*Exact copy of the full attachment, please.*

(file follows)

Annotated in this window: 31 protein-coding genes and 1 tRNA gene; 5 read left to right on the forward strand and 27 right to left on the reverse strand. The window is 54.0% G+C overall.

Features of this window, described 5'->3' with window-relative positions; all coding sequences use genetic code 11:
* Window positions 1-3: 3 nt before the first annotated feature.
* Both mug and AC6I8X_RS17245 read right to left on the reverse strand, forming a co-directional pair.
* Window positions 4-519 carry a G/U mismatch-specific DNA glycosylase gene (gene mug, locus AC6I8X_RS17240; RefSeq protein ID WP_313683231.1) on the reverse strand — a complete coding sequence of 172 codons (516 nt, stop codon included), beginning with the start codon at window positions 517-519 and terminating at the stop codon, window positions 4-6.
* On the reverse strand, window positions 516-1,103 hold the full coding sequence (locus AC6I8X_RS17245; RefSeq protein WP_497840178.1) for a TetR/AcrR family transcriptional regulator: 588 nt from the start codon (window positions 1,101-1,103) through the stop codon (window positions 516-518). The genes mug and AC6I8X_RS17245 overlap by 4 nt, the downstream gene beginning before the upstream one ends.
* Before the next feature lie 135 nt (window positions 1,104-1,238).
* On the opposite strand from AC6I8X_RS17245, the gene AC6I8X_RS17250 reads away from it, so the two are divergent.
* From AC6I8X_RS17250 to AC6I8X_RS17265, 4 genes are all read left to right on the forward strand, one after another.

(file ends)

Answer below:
Annotated in this window: 31 protein-coding genes and 1 tRNA gene; 5 read left to right on the forward strand and 27 right to left on the reverse strand. The window is 54.0% G+C overall.

Features of this window, described 5'->3' with window-relative positions; all coding sequences use genetic code 11:
* Window positions 1-3: 3 nt before the first annotated feature.
* Both mug and AC6I8X_RS17245 read right to left on the reverse strand, forming a co-directional pair.
* Window positions 4-519 carry a G/U mismatch-specific DNA glycosylase gene (gene mug, locus AC6I8X_RS17240; RefSeq protein ID WP_313683231.1) on the reverse strand — a complete coding sequence of 172 codons (516 nt, stop codon included), beginning with the start codon at window positions 517-519 and terminating at the stop codon, window positions 4-6.
* On the reverse strand, window positions 516-1,103 hold the full coding sequence (locus AC6I8X_RS17245; RefSeq protein WP_497840178.1) for a TetR/AcrR family transcriptional regulator: 588 nt from the start codon (window positions 1,101-1,103) through the stop codon (window positions 516-518). The genes mug and AC6I8X_RS17245 overlap by 4 nt, the downstream gene beginning before the upstream one ends.
* Before the next feature lie 135 nt (window positions 1,104-1,238).
* On the opposite strand from AC6I8X_RS17245, the gene AC6I8X_RS17250 reads away from it, so the two are divergent.
* From AC6I8X_RS17250 to AC6I8X_RS17265, 4 genes are all read left to right on the forward strand, one after another.